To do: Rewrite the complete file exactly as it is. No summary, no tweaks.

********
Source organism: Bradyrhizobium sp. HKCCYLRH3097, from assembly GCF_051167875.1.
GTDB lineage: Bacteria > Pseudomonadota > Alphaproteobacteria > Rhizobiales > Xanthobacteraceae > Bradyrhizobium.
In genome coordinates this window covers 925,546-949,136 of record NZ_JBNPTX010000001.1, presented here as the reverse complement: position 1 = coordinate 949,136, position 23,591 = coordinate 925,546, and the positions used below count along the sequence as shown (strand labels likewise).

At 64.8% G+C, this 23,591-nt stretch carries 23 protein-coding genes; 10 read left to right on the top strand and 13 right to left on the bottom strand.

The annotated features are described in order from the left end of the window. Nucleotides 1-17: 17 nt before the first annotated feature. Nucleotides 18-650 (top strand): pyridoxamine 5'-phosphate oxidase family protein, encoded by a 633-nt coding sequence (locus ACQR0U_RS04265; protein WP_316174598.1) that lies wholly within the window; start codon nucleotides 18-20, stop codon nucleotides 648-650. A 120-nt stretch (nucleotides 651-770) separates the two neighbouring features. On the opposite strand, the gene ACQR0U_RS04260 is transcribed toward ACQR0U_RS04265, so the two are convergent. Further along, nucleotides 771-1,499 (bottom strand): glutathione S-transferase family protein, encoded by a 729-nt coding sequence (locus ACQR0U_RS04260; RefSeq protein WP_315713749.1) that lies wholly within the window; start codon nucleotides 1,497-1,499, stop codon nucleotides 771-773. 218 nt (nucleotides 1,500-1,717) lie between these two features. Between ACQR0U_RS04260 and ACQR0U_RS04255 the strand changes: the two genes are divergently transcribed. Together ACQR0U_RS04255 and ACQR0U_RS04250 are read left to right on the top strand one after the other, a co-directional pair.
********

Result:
Source organism: Bradyrhizobium sp. HKCCYLRH3097, from assembly GCF_051167875.1.
GTDB lineage: Bacteria > Pseudomonadota > Alphaproteobacteria > Rhizobiales > Xanthobacteraceae > Bradyrhizobium.
In genome coordinates this window covers 925,546-949,136 of record NZ_JBNPTX010000001.1, presented here as the reverse complement: position 1 = coordinate 949,136, position 23,591 = coordinate 925,546, and the positions used below count along the sequence as shown (strand labels likewise).

At 64.8% G+C, this 23,591-nt stretch carries 23 protein-coding genes; 10 read left to right on the top strand and 13 right to left on the bottom strand.

The annotated features are described in order from the left end of the window. Nucleotides 1-17: 17 nt before the first annotated feature. Nucleotides 18-650 (top strand): pyridoxamine 5'-phosphate oxidase family protein, encoded by a 633-nt coding sequence (locus ACQR0U_RS04265; protein WP_316174598.1) that lies wholly within the window; start codon nucleotides 18-20, stop codon nucleotides 648-650. A 120-nt stretch (nucleotides 651-770) separates the two neighbouring features. On the opposite strand, the gene ACQR0U_RS04260 is transcribed toward ACQR0U_RS04265, so the two are convergent. Further along, nucleotides 771-1,499 (bottom strand): glutathione S-transferase family protein, encoded by a 729-nt coding sequence (locus ACQR0U_RS04260; RefSeq protein WP_315713749.1) that lies wholly within the window; start codon nucleotides 1,497-1,499, stop codon nucleotides 771-773. 218 nt (nucleotides 1,500-1,717) lie between these two features. Between ACQR0U_RS04260 and ACQR0U_RS04255 the strand changes: the two genes are divergently transcribed. Together ACQR0U_RS04255 and ACQR0U_RS04250 are read left to right on the top strand one after the other, a co-directional pair.